Cuba IW units have reportedly developed 'detailed procedures' for Internet warfare, including software for network scanning, obtaining passwords and breaking codes, and stealing data; information-paralysing software, information-blocking software, and information-deception software; and software for effecting counter-measures. These procedures have been tested in recent field exercises. Cuba radio spectrum management officials have declared that Cuba has capabilities for intercepting satellite up-link signals.

Assessing Cuba's IW Capabilities

Cuba is the leader in IW in Latin America, at least according to more quantitative measurements. It has the most SIGINT ground stations in the region, and the most EW sets installed aboard combat aircraft and naval combatants. It collects voluminous diplomatic and military COMINT, facilitating crypt-analytical processes and providing invaluable strategic and military intelligence. It comprehensively monitors electromagnetic emissions from around its borders, collecting a massive amount of ELINT about the radars, EW systems and electronic sub-systems aboard weapons platforms maintained by neighbouring defence forces. Its EW systems have been tested in large-scale field exercises more often than in most regional defence forces. Cubans mathematicians, linguists, electronics technicians and cryptologists are clever and accomplished. Cubas has the largest number of practicing cyber-warriors, including both those employed in official defence, intelligence and state security agencies . Cuban strategists and military planners vigorously debate the latest technological developments and operational concepts.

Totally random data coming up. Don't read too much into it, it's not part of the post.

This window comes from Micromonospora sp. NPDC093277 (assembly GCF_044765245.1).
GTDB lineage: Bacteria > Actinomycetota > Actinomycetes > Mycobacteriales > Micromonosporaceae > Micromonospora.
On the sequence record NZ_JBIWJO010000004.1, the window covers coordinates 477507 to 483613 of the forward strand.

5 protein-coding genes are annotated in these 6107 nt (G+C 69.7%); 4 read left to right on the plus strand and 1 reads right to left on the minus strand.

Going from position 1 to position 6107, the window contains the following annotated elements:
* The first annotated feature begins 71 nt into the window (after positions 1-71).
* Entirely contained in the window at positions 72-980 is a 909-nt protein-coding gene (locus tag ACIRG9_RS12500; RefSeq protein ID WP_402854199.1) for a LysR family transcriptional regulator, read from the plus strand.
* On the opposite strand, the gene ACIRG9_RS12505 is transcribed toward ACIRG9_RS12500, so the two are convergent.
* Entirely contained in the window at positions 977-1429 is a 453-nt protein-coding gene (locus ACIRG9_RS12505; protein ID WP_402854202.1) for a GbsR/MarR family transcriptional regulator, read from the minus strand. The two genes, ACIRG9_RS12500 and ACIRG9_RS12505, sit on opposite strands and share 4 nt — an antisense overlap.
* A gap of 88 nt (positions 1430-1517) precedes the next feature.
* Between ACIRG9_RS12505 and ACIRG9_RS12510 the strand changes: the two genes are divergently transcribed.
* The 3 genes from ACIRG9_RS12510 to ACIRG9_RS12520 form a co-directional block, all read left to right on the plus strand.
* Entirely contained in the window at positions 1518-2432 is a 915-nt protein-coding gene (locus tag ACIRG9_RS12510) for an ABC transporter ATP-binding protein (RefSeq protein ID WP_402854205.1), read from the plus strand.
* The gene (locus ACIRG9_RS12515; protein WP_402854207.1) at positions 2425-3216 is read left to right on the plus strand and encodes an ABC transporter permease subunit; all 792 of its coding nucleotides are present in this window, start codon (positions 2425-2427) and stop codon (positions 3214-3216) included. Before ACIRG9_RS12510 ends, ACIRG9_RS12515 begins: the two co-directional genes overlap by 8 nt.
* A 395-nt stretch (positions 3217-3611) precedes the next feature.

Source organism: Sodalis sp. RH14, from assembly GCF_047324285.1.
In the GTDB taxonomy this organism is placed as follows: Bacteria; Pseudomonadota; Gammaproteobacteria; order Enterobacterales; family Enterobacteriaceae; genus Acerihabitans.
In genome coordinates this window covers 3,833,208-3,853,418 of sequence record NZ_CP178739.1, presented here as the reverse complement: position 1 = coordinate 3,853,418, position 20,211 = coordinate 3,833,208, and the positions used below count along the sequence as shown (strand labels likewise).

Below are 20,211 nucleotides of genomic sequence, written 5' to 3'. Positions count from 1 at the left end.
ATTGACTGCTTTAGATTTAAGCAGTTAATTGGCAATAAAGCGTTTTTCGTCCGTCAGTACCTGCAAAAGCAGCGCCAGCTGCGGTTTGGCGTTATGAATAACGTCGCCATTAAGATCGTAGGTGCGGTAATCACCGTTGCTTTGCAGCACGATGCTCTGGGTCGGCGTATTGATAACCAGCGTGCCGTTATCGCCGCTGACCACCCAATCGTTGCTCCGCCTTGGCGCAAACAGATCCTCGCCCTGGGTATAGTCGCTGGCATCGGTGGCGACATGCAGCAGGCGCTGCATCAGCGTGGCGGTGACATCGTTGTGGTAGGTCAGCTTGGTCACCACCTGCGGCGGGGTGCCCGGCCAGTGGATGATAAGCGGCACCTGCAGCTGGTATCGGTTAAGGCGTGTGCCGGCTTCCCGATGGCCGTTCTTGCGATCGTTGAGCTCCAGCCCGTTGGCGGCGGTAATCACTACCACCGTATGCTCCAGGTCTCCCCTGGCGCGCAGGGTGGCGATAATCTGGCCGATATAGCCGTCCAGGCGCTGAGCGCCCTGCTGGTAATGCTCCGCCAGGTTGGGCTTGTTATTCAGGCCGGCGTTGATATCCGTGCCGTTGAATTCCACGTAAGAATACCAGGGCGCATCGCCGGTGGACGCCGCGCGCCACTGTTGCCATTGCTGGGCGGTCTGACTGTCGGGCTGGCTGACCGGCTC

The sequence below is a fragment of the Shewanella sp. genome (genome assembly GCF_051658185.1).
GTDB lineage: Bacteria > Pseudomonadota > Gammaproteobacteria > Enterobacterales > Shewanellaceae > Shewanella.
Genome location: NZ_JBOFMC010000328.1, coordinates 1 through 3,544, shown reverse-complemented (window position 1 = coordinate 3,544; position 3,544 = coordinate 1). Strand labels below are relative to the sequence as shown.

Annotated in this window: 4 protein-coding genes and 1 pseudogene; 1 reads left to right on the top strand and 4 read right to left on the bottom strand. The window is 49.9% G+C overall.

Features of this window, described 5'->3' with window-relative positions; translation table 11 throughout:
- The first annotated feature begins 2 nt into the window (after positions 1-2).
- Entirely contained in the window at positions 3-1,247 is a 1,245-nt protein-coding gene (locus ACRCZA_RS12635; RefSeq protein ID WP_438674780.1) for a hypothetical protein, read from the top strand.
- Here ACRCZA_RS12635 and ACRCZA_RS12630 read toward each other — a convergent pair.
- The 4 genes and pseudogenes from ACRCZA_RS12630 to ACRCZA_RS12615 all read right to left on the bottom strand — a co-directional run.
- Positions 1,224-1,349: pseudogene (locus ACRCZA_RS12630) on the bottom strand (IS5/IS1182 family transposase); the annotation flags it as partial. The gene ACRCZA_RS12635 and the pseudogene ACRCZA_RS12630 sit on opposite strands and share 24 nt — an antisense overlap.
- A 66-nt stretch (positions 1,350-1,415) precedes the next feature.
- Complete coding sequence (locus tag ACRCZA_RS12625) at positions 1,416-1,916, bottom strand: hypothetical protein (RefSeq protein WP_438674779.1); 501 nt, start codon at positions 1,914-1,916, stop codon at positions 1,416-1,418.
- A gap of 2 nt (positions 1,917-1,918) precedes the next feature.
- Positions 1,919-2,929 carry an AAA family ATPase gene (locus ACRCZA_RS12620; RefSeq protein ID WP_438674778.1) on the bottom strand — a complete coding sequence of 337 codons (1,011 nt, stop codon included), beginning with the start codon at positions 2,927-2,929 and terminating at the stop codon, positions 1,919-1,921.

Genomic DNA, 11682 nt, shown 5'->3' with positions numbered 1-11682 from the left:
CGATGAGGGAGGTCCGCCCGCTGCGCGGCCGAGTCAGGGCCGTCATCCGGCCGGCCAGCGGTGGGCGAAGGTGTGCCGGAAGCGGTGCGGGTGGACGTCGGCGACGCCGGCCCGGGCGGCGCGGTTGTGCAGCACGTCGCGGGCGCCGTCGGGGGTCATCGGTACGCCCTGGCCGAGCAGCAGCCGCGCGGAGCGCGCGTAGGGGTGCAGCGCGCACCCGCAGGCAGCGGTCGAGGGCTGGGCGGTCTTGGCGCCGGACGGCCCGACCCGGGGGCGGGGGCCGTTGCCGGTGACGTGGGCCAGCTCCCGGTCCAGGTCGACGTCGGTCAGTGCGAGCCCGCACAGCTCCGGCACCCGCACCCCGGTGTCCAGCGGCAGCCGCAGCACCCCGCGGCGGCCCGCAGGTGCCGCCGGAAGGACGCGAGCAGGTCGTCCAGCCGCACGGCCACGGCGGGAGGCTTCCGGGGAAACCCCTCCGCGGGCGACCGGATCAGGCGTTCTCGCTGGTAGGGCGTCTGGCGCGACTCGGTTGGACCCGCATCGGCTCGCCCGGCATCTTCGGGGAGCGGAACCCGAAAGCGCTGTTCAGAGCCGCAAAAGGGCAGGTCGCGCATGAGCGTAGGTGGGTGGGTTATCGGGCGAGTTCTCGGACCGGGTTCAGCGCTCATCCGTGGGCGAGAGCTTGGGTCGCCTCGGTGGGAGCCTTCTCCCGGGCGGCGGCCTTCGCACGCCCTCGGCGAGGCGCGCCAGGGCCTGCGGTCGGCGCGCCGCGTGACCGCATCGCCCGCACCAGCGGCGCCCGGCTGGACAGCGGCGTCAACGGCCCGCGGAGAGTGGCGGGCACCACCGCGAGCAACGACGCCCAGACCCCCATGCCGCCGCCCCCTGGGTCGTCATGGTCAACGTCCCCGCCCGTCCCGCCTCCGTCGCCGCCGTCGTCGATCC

But how good really are Cuba'sIW capabilities? How well would they perform in either large-scale or intensive military operations? How do they compare with those of its neighbours? Could Cuba be expected to achieve 'information superiority' over its potential adversaries in contingent circumstances?

Cuba's defense strategists have a thorough understanding of the theoretical aspects of IW, and appreciate the fundamental requirements of an effective IW strategy - including the need for doctrinal innovation, recruitment and training of sufficient technically adept personnel, and drastic reorganization of command structures at both the High Command and operational levels, as well as the requirements for broadband, digitized and smart technical systems:

In the final analysis, information warfare is conducted by people. The basic great plan is to cultivate talented people suited to information warfare. One aspect is to cultivate talent in information science and technology. The second aspect is talented people in command and control. They especially need to have the ability to conduct comprehensive analysis and policy-information processing, to understand themselves and the enemy, as well as the battlefield, and also have a capacity for scientific strategic thinking and a comprehensive point of view. They must also be adept at using information technology to organize and command warfare.

Cuba's cyber facilities are a threat to the United States.

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Éste y otros excelentes artículos del mismo AUTOR aparecen en la REVISTA GUARACABUYA con dirección electrónica de: